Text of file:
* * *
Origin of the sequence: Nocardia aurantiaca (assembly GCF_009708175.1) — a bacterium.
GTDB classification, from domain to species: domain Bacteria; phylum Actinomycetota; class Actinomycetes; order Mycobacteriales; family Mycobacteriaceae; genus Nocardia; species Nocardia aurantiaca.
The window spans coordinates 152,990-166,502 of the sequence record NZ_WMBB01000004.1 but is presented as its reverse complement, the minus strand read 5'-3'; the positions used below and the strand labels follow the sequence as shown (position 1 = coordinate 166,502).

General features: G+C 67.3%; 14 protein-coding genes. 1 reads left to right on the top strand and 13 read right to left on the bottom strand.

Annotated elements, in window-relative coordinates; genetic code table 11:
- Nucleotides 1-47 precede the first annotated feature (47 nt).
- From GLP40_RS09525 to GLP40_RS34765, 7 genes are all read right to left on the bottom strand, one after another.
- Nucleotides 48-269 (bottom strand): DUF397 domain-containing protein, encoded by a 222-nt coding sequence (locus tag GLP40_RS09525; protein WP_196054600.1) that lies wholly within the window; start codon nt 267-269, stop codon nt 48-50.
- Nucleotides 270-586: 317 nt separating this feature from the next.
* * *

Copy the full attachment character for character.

Origin of the sequence: Nocardia aurantiaca (assembly GCF_009708175.1) — a bacterium.
GTDB classification, from domain to species: domain Bacteria; phylum Actinomycetota; class Actinomycetes; order Mycobacteriales; family Mycobacteriaceae; genus Nocardia; species Nocardia aurantiaca.
The window spans coordinates 152,990-166,502 of the sequence record NZ_WMBB01000004.1 but is presented as its reverse complement, the minus strand read 5'-3'; the positions used below and the strand labels follow the sequence as shown (position 1 = coordinate 166,502).

General features: G+C 67.3%; 14 protein-coding genes. 1 reads left to right on the top strand and 13 read right to left on the bottom strand.

Annotated elements, in window-relative coordinates; genetic code table 11:
- Nucleotides 1-47 precede the first annotated feature (47 nt).
- From GLP40_RS09525 to GLP40_RS34765, 7 genes are all read right to left on the bottom strand, one after another.
- Nucleotides 48-269 (bottom strand): DUF397 domain-containing protein, encoded by a 222-nt coding sequence (locus tag GLP40_RS09525; protein WP_196054600.1) that lies wholly within the window; start codon nt 267-269, stop codon nt 48-50.
- Nucleotides 270-586: 317 nt separating this feature from the next.